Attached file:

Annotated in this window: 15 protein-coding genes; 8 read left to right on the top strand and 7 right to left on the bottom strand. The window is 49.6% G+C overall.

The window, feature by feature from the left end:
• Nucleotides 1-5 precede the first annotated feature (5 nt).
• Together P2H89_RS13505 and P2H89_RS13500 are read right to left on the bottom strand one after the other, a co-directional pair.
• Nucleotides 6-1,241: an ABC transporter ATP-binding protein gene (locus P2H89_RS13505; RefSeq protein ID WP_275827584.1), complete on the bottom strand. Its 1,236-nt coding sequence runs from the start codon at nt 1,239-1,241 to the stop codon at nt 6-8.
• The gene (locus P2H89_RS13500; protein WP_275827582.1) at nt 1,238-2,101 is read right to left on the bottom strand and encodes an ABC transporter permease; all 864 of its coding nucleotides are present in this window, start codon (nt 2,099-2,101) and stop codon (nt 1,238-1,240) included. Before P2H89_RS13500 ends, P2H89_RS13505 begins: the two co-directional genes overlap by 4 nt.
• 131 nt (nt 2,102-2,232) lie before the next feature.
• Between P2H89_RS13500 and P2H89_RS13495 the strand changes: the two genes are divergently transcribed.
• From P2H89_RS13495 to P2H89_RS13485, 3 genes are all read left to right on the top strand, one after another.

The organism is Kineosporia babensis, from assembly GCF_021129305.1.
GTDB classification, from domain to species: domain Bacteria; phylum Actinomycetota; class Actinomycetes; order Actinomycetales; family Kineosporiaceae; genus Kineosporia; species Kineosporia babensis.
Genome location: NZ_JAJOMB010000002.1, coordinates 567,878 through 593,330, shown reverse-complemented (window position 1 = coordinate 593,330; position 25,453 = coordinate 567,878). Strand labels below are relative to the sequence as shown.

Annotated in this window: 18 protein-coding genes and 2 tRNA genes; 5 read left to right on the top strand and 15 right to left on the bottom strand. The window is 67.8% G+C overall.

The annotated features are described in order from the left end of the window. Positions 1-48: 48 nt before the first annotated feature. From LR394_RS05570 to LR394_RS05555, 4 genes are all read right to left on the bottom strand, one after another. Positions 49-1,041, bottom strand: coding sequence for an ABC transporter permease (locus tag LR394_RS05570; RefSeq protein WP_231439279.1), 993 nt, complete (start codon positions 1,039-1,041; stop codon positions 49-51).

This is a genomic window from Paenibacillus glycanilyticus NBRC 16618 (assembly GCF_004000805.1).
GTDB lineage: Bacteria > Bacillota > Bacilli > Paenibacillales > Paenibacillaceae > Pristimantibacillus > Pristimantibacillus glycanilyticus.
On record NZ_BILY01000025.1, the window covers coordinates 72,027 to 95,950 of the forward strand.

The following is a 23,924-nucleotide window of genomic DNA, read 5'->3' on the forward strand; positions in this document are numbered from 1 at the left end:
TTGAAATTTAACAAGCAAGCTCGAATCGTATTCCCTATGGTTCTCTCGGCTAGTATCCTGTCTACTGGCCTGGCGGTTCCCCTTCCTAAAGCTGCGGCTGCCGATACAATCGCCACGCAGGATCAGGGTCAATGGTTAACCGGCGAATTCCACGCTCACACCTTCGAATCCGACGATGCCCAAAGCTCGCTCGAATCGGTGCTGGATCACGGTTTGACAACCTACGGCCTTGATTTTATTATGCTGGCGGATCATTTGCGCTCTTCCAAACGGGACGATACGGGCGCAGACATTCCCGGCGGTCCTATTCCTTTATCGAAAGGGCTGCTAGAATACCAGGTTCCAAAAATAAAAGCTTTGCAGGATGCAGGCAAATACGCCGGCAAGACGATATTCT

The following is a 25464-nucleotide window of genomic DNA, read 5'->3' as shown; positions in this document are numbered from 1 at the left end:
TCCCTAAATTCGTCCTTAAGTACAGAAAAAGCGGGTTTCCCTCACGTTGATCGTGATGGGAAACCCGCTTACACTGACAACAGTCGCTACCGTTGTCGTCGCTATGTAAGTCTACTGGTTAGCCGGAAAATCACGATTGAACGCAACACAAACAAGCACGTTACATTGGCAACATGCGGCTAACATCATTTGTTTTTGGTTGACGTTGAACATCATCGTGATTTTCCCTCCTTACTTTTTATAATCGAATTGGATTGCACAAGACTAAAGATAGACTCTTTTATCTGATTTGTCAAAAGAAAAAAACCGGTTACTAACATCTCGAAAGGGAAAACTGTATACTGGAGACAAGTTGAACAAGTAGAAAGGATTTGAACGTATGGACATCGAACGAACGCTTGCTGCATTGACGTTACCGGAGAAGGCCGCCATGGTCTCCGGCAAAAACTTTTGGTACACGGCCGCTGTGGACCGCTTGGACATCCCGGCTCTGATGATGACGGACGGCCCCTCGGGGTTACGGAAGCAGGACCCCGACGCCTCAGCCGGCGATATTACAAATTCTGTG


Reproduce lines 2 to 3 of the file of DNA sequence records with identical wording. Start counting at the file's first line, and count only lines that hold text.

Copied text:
The window, feature by feature from the left end:
• Nucleotides 1-5 precede the first annotated feature (5 nt).